California Expands Definition of “Unfair Immigration-Related Employment Practice”

California Labor Code § 1019, regarding engaging in unfair immigration-related practices in retaliation for the exercise of protected rights, was amended by 2014 Cal. Legis. Serv. Ch. 79 (A.B. 2751) (June 28, 2014) to expand the definition of an “unfair immigration-related practice” in § 1019(b)(1)(C) to include threatening to file or the filing of a false report or complaint with any state or federal agency (as well as threatening to file or the filing of a false police report). In addition, § 1019(d) and (e) were amended to provide as follows:

(d)(1) An employee or other person who is the subject of an unfair immigration-related practice prohibited by this section, or a representative of that employee or person, may bring a civil action for equitable relief and any applicable damages or penalties.

            (2) Upon a finding by a court of applicable jurisdiction of a violation [of] this section, upon application by a party or on its own motion, a court may do the following:

            (A) For a first violation, order the appropriate government agencies to suspend all licenses that are held by the violating party for a period of up to 14 days. On receipt of the court’s order and notwithstanding any other law, the appropriate agencies shall suspend the licenses according to the court’s order.

            (B) For a second violation, order the appropriate government agencies to suspend all licenses that are held by the violating party for a period of up to 30 days. On receipt of the court’s order and notwithstanding any other law, the appropriate agencies shall immediately suspend the licenses.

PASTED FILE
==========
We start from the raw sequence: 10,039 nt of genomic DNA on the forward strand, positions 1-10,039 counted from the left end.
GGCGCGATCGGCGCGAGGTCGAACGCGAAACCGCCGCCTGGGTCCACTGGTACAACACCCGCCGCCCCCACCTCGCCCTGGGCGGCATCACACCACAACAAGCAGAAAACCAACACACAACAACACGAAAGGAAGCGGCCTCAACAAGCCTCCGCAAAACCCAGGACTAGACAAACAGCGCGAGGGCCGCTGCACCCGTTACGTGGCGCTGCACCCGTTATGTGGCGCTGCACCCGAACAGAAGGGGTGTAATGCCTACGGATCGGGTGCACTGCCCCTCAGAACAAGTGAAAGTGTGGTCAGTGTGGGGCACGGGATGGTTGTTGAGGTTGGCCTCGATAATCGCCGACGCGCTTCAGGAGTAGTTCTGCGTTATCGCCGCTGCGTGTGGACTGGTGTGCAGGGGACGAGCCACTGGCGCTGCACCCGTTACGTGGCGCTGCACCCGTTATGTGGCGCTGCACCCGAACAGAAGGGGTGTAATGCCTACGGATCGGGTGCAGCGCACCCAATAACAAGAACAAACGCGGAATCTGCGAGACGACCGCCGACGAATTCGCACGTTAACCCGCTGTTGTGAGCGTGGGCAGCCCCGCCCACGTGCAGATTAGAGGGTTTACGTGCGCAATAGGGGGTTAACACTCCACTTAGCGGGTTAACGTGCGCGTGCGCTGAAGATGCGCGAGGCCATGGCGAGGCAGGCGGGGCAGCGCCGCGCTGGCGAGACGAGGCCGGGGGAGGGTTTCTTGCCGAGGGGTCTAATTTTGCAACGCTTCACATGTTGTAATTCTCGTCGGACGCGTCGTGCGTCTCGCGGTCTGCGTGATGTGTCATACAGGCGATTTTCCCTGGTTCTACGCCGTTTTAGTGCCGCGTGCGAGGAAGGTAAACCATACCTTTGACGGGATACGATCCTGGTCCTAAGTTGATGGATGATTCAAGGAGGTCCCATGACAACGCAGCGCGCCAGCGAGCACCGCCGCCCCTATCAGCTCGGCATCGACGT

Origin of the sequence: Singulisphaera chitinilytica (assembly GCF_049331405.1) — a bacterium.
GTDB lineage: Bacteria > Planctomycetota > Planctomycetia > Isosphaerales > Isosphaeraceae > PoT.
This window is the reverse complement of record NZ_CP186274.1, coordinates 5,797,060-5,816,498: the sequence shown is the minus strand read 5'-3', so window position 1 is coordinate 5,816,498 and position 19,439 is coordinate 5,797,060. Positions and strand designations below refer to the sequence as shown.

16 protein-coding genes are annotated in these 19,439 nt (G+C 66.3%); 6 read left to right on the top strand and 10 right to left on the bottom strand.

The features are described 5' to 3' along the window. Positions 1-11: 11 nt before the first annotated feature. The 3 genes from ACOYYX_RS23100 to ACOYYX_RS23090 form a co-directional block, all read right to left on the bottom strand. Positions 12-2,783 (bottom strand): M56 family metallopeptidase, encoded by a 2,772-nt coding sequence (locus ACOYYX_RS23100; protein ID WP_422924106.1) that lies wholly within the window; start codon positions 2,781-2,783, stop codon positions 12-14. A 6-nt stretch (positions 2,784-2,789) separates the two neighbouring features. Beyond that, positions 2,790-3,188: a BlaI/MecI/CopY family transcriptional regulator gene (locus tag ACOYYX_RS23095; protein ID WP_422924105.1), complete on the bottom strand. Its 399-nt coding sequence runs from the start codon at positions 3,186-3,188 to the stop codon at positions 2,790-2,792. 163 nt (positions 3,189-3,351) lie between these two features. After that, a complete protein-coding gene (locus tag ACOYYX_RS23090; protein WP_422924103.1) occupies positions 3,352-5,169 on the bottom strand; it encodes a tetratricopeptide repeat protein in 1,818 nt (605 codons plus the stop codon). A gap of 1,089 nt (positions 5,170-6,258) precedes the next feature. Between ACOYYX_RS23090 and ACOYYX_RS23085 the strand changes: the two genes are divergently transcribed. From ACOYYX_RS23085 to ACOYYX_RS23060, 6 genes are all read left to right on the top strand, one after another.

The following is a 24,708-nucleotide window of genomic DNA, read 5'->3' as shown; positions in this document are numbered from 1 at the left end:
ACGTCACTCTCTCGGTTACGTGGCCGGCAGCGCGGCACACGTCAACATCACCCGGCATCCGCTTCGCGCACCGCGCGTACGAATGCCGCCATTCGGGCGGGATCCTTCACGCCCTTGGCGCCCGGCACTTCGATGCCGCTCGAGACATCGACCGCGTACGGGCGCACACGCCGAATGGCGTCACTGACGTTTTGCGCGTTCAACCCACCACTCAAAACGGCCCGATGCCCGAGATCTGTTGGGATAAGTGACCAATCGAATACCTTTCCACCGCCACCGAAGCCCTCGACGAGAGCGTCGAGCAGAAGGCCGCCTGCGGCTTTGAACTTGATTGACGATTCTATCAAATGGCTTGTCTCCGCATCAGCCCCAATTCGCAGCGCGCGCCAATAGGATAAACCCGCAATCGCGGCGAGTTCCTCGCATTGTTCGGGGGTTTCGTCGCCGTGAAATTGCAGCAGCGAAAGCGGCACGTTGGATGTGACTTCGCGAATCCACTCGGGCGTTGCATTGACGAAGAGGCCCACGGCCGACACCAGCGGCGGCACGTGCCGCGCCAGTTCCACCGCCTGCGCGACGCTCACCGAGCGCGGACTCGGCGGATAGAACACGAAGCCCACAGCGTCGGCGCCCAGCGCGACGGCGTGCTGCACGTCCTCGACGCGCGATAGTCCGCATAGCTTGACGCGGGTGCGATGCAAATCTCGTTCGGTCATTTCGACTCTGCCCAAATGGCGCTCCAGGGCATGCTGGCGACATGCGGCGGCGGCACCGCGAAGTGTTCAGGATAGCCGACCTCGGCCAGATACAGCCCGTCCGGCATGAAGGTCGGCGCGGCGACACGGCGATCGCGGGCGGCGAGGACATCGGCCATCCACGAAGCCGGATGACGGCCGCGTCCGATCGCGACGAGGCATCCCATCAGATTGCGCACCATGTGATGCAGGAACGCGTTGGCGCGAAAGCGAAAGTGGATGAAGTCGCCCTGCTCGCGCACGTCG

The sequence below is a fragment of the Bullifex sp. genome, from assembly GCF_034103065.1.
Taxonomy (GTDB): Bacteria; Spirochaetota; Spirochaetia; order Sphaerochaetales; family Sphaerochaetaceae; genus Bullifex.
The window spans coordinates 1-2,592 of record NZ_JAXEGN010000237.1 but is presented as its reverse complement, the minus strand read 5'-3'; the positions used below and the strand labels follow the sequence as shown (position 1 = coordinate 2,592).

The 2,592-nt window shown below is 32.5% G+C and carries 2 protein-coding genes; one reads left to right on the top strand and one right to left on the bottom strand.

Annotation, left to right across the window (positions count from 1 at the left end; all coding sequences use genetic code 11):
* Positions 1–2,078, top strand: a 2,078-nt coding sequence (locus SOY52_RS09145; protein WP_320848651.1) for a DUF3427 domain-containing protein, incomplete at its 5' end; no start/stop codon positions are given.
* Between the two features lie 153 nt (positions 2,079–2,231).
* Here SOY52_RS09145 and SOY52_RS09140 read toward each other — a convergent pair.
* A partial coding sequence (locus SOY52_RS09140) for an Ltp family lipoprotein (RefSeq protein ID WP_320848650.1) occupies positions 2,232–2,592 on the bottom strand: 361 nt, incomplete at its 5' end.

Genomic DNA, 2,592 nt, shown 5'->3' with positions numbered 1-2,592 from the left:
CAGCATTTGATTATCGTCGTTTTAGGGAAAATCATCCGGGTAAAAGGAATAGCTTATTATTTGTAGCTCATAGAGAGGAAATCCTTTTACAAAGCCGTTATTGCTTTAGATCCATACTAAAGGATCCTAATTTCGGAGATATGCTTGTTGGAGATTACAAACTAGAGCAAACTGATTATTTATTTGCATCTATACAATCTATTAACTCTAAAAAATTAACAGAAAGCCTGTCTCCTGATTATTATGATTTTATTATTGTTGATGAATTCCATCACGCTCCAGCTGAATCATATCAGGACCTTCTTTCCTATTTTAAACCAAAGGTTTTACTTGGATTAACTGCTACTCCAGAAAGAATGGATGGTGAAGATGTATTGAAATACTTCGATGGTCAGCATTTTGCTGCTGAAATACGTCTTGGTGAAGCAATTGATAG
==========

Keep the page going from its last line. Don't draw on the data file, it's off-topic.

(C) For a third or subsequent violation, order the appropriate government agencies to suspend for a period of up to 90 days all licenses that are held by the violating party. On receipt of the court’s order and notwithstanding any other law, the appropriate agencies shall immediately suspend the licenses.

            (3) In determining whether a suspension of all licenses is appropriate under this subdivision, the court shall consider whether the employer knowingly committed an unfair immigration-related practice, the good faith efforts of the employer to resolve any alleged unfair immigration-related practice after receiving notice of the violations, as well as the harm other employees of the employer, or employees of other employers on a multiemployer job site, will suffer as a result of the suspension of all licenses.

            (4) An employee or other person who is the subject of an unfair immigration-related practice prohibited by this section, and who prevails in an action authorized by this section, shall recover his or her reasonable attorney’s fees and costs, including any expert witness costs.

            (e) As used in this chapter:

            (1) “License” means any agency permit, certificate, approval, registration, or charter that is required by law and that is issued by any agency for the purposes of operating a business in this state and that is specific to the business location or locations where the unfair immigration-related practice occurred. “License” does not include a professional license.

            (2) “Violation” means each incident when an unfair immigration-related practice was committed, without reference to the number of employees involved in the incident.

California Labor Code § 1024.6 was amended to provide: “An employer may not discharge an employee or in any manner discriminate, retaliate, or take any adverse action against an employee because the employee updates or attempts to update his or her personal information based on a lawful change of name, social security number, or federal employment authorization document. An employer’s compliance with this section shall not serve as the basis for a claim of discrimination, including any disparate treatment claim.”

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